Long Island Index Releases Study of Region’s Complex Relationship with Accessory Apartments,
That Experience Should Inform Future Policies Relating to the Need for Affordable Housing
Garden City, NY – June 26, 2017 – The Long Island Index, a project of the Rauch Foundation, today released a study that explores the complex relationship between Long Island and accessory apartments, a housing type that has been used both legally and illegally in a wide range of communities to address the need for affordable housing and the desire of seniors to remain in their homes. A classic accessory apartment is a separate, secondary, dwelling unit of much smaller size than the primary home, either in the house itself or in a carriage house or converted garage.
The study – titled “Home Remedies, Accessory Apartments on Long Island: Lessons Learned” – is written by former Newsday reporter and freelance writer Elizabeth Moore. It reveals that almost four decades after some Long Island towns began cautiously allowing accessory apartments in single-family homes, this housing type is broadly accepted in Suffolk County, even as it remains controversial in much of Nassau. At the same time, despite any number of crackdowns, amnesties and code changes, both counties continue to contend with rampant illegal apartments whose owners are uninterested in finding ways to be legal. Several jurisdictions have all but resigned themselves to the illegality by assessing extra taxes on presumed scofflaws who refuse to allow inspectors access to their homes. Still, for many Long Islanders accessory apartments are essential, and Long Island’s experience with them holds a key to addressing the need for affordable housing in the future.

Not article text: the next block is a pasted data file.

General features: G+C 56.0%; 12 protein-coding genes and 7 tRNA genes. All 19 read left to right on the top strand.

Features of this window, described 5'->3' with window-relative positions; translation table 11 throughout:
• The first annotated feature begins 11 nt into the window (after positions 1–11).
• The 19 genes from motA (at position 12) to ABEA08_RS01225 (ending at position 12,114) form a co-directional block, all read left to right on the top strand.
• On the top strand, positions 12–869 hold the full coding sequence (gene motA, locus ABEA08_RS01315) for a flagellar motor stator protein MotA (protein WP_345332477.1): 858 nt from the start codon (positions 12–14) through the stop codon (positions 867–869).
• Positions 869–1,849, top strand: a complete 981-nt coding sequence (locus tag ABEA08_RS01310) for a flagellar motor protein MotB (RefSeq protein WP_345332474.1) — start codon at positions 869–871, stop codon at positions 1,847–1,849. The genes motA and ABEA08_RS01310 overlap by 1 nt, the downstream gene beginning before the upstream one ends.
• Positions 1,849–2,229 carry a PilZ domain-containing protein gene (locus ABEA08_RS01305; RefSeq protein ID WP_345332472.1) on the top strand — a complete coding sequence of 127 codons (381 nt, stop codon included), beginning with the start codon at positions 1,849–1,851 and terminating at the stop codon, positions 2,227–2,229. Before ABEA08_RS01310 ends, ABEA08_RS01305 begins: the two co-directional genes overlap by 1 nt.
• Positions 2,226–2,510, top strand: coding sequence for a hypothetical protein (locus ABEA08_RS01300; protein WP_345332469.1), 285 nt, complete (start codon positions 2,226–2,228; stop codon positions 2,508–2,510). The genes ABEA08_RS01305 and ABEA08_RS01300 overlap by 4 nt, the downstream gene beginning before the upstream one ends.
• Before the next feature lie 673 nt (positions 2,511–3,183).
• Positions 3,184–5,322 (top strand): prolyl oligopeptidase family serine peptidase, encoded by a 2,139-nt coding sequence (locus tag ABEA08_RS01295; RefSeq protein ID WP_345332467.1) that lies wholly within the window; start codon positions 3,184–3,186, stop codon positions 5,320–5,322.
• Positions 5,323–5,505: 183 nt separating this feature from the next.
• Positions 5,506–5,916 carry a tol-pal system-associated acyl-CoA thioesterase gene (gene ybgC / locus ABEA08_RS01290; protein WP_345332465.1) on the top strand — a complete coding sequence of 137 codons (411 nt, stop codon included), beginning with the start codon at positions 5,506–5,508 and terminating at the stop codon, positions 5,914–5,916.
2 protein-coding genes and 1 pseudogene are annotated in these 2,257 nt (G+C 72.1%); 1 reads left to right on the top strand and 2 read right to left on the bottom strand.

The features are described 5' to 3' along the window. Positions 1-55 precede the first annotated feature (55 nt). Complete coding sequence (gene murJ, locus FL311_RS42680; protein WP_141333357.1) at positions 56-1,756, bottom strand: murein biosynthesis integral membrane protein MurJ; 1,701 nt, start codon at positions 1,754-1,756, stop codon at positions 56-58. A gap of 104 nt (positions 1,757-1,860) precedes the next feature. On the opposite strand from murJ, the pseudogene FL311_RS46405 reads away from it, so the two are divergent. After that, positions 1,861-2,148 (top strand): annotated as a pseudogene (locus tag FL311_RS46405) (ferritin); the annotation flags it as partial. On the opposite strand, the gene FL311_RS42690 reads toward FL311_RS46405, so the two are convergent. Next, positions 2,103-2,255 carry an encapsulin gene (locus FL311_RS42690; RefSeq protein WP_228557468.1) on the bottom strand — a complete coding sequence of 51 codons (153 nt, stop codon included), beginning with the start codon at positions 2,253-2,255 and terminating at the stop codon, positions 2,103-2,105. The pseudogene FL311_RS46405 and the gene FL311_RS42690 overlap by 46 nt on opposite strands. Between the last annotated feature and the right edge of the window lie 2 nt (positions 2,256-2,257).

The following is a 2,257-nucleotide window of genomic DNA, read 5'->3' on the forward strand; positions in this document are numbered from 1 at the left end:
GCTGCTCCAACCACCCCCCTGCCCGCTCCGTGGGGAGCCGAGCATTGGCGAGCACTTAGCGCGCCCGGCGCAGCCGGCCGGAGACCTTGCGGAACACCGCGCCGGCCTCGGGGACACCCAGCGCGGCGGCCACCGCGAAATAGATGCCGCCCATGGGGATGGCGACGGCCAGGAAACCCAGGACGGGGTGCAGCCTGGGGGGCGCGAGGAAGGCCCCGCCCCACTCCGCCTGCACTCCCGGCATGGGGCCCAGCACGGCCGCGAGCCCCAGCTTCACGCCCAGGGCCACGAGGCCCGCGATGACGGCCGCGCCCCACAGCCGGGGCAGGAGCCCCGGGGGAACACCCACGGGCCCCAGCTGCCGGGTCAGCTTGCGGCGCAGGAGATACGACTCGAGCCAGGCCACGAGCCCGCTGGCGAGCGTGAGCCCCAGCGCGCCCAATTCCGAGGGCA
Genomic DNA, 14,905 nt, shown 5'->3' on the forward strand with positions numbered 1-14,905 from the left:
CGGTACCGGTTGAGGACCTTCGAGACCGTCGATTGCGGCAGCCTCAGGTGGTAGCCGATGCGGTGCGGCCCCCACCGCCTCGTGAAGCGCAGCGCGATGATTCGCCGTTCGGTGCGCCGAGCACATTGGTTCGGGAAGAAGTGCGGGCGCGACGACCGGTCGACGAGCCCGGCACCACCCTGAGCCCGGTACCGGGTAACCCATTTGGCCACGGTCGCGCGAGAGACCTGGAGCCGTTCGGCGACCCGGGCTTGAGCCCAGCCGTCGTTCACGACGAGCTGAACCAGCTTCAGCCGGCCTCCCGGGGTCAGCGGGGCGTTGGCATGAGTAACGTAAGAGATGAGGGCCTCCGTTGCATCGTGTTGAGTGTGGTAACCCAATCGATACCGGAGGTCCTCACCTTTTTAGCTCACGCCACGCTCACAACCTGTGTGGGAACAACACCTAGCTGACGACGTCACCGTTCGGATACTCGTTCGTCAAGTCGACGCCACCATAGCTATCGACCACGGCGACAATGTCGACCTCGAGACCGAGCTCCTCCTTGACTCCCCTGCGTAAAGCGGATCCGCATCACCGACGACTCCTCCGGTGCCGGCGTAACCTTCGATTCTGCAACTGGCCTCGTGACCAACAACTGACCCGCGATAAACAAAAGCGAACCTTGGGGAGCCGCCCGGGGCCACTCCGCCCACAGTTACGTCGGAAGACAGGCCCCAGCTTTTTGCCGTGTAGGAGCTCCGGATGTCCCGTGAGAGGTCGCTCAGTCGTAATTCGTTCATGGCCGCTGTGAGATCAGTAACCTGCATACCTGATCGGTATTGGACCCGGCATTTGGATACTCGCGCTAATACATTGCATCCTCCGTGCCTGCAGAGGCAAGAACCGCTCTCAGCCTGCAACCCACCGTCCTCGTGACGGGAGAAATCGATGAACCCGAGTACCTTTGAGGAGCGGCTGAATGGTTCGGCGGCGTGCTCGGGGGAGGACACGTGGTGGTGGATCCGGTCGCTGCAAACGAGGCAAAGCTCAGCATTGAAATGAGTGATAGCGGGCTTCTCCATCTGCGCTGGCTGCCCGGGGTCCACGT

The study reveals lessons learned on Long Island, as well as in other parts of the country. Those lessons illuminate the forms of accessory apartments that have gained traction in local communities and the communities’ capacity to enforce existing zoning codes.
The study includes a map showing where on Long Island accessory apartments are permitted, limited, grandfathered, and not permitted. It also includes an appendix containing the local policy on accessory apartments in every city, town, and incorporated village on Long Island.
The need for accessory apartments stems from the fact that Long Island has gone from being one of the most affordable places to raise a family to one of the least affordable. The single-family neighborhoods that defined Long Island’s appeal are now home to shrinking families struggling to cover the costs of all those empty bedrooms, even as the region’s work force faces a shortage of moderately priced rental housing. As a result, single-family homeowners installed an estimated 90,000 illegal apartments by the mid-1980s, according to the Long Island Regional Planning Board.